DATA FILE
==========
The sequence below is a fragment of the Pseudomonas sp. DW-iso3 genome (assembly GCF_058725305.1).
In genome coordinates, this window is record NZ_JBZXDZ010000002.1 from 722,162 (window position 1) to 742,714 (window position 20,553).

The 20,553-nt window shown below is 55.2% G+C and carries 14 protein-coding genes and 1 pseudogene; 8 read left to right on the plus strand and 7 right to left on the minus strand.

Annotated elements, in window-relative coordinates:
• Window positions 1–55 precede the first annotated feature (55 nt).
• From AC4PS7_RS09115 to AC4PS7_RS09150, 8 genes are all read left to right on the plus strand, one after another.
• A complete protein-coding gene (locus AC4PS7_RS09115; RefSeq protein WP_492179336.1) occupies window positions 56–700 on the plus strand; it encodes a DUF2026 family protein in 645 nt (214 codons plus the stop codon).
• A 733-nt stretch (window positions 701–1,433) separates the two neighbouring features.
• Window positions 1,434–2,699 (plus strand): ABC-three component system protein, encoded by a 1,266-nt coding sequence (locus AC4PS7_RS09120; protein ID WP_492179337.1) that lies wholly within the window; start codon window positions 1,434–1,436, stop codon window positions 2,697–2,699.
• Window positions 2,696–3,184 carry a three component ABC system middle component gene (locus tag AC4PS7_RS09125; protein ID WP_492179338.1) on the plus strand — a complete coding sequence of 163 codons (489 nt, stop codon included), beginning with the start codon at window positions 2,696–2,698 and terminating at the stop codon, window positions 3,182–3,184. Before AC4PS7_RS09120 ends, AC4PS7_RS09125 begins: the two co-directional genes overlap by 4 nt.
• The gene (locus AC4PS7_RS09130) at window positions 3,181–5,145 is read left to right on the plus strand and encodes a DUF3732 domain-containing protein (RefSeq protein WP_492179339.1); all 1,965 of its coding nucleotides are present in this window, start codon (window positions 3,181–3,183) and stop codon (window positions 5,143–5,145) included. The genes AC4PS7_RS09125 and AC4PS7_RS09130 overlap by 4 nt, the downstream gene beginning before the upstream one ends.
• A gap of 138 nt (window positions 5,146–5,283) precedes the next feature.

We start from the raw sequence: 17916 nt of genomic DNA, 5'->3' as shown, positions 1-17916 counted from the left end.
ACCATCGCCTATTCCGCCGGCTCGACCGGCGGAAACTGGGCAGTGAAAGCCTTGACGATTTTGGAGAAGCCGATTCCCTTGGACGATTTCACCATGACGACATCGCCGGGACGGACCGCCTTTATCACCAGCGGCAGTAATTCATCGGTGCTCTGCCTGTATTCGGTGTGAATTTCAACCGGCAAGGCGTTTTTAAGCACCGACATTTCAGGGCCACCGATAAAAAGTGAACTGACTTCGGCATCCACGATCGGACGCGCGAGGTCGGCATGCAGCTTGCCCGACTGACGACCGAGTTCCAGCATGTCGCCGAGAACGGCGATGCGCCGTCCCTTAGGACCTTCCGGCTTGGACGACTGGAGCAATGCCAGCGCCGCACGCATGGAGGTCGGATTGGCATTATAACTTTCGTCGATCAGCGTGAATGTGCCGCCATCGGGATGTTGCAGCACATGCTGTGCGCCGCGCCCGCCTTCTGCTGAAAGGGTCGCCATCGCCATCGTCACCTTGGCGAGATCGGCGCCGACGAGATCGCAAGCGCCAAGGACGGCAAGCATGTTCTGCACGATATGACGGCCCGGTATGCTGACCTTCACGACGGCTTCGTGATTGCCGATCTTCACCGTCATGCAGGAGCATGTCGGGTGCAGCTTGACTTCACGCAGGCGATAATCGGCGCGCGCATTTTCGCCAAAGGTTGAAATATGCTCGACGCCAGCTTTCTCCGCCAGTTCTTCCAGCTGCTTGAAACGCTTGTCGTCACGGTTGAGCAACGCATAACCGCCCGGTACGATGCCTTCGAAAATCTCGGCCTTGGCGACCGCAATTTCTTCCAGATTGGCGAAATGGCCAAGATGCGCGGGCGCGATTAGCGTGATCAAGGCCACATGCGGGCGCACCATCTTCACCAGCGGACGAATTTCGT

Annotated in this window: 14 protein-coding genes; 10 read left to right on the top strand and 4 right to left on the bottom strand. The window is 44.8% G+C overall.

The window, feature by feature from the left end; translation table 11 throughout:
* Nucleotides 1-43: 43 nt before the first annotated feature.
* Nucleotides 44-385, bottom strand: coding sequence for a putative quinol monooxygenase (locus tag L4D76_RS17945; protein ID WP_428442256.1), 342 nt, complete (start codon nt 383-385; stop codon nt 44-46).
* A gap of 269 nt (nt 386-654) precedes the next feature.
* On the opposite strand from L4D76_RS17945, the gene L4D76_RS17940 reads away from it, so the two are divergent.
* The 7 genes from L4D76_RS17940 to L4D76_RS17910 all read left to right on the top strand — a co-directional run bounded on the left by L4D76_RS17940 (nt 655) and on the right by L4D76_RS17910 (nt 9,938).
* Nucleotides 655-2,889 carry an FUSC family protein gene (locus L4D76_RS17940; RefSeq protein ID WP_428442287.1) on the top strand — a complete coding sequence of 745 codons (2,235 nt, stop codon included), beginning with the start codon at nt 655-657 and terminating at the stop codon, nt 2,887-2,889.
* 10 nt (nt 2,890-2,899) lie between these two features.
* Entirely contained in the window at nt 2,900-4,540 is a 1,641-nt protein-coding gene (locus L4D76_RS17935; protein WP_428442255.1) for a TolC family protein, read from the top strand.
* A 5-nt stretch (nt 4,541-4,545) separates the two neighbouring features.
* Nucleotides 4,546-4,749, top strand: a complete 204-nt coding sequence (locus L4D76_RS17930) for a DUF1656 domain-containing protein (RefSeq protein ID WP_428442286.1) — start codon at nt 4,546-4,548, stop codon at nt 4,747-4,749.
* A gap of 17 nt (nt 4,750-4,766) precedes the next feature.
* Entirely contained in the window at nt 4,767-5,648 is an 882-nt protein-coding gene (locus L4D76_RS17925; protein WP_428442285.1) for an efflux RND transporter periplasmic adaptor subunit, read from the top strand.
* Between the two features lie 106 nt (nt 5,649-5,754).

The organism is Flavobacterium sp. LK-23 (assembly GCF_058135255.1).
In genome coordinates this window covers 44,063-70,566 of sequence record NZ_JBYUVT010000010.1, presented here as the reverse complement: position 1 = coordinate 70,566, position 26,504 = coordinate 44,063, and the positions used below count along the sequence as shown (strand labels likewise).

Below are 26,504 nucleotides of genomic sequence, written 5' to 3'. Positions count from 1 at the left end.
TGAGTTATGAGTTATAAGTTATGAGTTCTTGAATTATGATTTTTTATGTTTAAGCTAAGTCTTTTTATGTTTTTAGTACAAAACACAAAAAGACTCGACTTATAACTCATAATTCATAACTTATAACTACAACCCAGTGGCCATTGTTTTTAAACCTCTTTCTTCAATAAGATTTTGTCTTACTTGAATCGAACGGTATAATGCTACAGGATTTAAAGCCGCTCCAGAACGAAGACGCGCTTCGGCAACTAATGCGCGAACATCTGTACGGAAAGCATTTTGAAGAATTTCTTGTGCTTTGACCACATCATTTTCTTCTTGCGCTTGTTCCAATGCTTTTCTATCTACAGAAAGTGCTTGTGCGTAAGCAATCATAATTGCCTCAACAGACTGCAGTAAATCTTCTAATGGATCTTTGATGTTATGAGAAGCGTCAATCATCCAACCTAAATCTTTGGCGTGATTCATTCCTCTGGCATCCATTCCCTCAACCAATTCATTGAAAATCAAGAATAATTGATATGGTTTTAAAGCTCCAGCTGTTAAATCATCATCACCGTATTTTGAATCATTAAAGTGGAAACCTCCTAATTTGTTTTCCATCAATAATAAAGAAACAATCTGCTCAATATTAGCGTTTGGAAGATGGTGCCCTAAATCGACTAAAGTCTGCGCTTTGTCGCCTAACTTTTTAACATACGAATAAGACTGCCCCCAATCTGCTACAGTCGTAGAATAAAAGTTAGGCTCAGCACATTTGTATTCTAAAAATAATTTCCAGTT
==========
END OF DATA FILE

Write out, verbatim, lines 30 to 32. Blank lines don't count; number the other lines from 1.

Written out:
The organism is Flavobacterium sp. LK-23 (assembly GCF_058135255.1).
In genome coordinates this window covers 44,063-70,566 of sequence record NZ_JBYUVT010000010.1, presented here as the reverse complement: position 1 = coordinate 70,566, position 26,504 = coordinate 44,063, and the positions used below count along the sequence as shown (strand labels likewise).

Below are 26,504 nucleotides of genomic sequence, written 5' to 3'. Positions count from 1 at the left end.